One of my favorite moments of Disney’s “The Lion King” didn’t even happen on the Orpheum Theatre stage. To be sure, there were many wonderful moments that took place – the opening of Acts I and II come to the forefront. But this moment comes with the joy of sitting in a dark room with hundreds of strangers, taking in a piece of beautiful art.
It happened in the seat directly in front of me. And as the opening scene unfolded, a woman looked around and instantly became a joyous child, clapping and cheering as the play proceeded beyond the fourth wall. And in the most touching moment of all, this woman spent a good portion of the next scene wiping tears from the fruitful river of her eyes.
“The Lion King,” based on, among other things, William Shakespeare’s “Hamlet,” has that effect on people. The show that basically created a genre, putting director Julie Taymor on the map, has seen some revamping from the original Broadway production that opened in 1997. And while I enjoyed some moments from that particular production that are now missing (the longer orchestrations of “Can You Feel the Love Tonight” come to mind), the show features production values that are completely off the charts.
To review: The young Simba the lion is born to King Mufasa (A dominant Dionne Randolph) and Queen Sarabi (Tryphena Wade). Since Simba is the heir to the throne, it is critical that he learn what it means to be a leader.
It is Mufasa’s evil brother Scar (A smoothly villainous Derek Smith), whose hunger for power leads to devastating consequences for the animals and the earth, that forces Simba (a handsome, visceral Jelani Remy) into his most important decision – to be his father’s son, return home and save the people of the Pride Lands.
What truly endures with this latest incarnation of the show is Taymor’s vision, which worked in perfect harmony with Elton John and Tim Rice’s orchestration and lyrics. The simple fact is Taymor sees color and light the way mere mortals just don’t. Taymor creates a unique and brilliant color palate on the stage, also seen in her films such as “Across the Universe” and “Frida.” Compare for a second the world that Mufasa rules over with Scar’s. The animals that inhabit his land move through space with a swagger in their gait, a world with a plethora of colors and light. And yet, when Scar and his hyenas take over, colors disappear, and the animals push through space as if they are crossing heavy brush.
To further illustrate, as Rafiki (a joyous turn by Buyi Zama) the mandrill starts the show by calling back the animals to Pride Rock, what transpires in those opening moments of the show create the illusion of a larger collection of giraffes, birds and cheetahs, among others. And in the beginning of Act II, while the singers showcase a joyous and prideful “One by One” with beautiful colors, bird kites and a bright Brechtian sun, the audience is further moved by the regality of the African dialect of Swahili.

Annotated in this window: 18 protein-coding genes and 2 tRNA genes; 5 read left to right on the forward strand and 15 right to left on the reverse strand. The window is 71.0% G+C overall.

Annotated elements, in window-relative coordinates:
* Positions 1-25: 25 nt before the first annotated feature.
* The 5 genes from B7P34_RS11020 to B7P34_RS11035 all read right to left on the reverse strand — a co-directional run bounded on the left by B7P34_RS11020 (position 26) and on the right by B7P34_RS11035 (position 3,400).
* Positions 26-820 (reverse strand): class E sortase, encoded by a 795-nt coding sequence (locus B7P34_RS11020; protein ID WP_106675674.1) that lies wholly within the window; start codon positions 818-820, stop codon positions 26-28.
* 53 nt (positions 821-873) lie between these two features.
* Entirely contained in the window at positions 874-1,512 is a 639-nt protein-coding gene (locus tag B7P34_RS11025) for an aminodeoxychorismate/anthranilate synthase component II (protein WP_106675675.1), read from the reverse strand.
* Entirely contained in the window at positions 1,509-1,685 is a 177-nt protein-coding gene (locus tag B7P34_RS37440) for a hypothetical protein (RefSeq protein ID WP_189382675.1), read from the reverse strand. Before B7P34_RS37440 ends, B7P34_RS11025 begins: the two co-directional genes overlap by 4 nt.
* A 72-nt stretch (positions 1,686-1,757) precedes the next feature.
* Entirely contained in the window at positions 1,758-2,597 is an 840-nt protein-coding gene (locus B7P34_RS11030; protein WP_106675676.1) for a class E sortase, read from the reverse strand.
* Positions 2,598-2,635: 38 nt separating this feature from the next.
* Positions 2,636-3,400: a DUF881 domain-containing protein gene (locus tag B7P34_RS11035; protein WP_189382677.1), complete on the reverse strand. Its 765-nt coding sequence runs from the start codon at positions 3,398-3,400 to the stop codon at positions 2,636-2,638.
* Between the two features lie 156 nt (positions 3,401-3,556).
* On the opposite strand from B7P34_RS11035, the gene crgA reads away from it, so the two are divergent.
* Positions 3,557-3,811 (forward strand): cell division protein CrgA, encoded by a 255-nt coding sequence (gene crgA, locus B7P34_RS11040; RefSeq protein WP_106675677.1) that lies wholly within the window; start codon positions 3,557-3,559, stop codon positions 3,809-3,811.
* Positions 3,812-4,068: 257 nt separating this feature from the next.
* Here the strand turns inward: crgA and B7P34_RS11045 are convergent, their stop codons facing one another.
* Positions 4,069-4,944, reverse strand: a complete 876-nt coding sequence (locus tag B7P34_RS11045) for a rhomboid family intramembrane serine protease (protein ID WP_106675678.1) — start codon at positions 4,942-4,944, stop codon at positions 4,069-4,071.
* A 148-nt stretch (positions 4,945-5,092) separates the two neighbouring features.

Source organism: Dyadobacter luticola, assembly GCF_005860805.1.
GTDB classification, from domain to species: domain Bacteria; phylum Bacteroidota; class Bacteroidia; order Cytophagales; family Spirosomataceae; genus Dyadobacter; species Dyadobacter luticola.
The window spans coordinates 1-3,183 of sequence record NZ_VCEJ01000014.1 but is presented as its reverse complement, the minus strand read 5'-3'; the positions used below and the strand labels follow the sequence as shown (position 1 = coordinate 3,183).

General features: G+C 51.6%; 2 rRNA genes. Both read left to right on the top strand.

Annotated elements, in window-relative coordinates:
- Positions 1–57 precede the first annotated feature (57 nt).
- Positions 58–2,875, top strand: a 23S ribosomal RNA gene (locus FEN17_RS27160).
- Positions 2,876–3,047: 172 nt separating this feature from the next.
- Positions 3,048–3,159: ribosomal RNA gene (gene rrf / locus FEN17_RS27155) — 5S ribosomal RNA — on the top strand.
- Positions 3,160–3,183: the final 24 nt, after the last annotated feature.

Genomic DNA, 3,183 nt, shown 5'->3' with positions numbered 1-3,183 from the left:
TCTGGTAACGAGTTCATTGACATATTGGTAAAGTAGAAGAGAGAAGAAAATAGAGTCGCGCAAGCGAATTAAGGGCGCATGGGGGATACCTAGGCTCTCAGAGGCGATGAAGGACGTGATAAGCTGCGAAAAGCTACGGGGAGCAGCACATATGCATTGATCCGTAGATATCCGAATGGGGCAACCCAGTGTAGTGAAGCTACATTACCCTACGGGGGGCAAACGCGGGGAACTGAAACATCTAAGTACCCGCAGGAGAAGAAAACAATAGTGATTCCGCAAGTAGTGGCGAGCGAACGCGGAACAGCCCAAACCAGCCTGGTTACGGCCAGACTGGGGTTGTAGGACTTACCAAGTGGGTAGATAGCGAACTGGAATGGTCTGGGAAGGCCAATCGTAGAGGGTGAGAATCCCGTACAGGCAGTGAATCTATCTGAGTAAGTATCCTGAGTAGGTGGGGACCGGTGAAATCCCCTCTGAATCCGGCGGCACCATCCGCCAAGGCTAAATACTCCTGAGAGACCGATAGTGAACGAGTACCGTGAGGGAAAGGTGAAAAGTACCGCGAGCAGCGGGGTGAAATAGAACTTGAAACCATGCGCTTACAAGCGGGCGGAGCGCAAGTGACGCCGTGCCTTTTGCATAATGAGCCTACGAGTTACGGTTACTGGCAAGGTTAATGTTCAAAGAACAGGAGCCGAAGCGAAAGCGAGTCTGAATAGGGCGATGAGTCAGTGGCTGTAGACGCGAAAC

Where “Lion King”really takes it up another notch in the artistry department is in its masks and puppetry. They are, quite simply, breathtaking. There is power and grace in Mufasa’s mask, sinister shadiness in Scar’s, and pure beauty in the weeping lionesses
. There is also amazing puppetry influences, including the wondrous hyenas and Balinese shadows. It is what made the show the toughest ticket to get in the late ‘90’s and early 2000’s. It also, as previously stated, created its own genre, and was not a simple translation of the cartoon.
Other performances and numbers which stood out include Timon (The sharp Nick Cordileone) and Pumbaa (A lovingly oafish Ben Lipitz) in the classic “Hakuna Matata,” with a joyous surprise towards the end of the song. Syndee Winters’ Nala is strong and graceful, bringing such honor and dignity to her role. And the booming voice of Randolph sharpened the jaw-dropping artistic marvel “He Lives in You.” The music, directed and conducted by Rick Snyder, is chock-full of beautiful African rhythms that are further textured by percussionists Stefan Monssen and Reuven Weizberg.
On the downside, even though they smartly cut the banal number “The Morning Report,” as well as about 10 total minutes from the early runs of the show, it still runs a bit long at about two hours and 40 minutes. And though it is based on the 1994 cartoon of the same name, this show really feels that it is targeting a more mature audience. There is most certainly enough stuff to keep the kids happy, considering I heard more than a few screech with delight at the comic broadness of Timon and Pumbaa. But surely adults will find more appreciation for certain arcs in the storytelling.
There is something so powerful about experiencing a moment while watching a play that you will most likely never get back. We move through space daily, and no two memories are ever the same. Enjoying a moment with someone I’ve never met or spoken to is what makes the theatrical experience so unique. Shows like “The Lion King” prove that theatre is truly magical.
WHAT TO KNOW IF YOU GO
Shorenstein Hayes Nederlander of San Francisco present Disney’s “The Lion King”
Music and Lyrics by Elton John and Tim Rice
Directed by Julie Taymor
The word: A beautiful color palate on the Orpheum stage is what stands out in this wonderful production.
Stars: 4.5 out of 5
The Orpheum Theatre
1192 Market Street (at 8th) San Francisco, CA 94102.
Through Jan. 13th
Tickets range from $35 to $190
For tickets, call (888) 746-1799 or visit www.shnsf.com.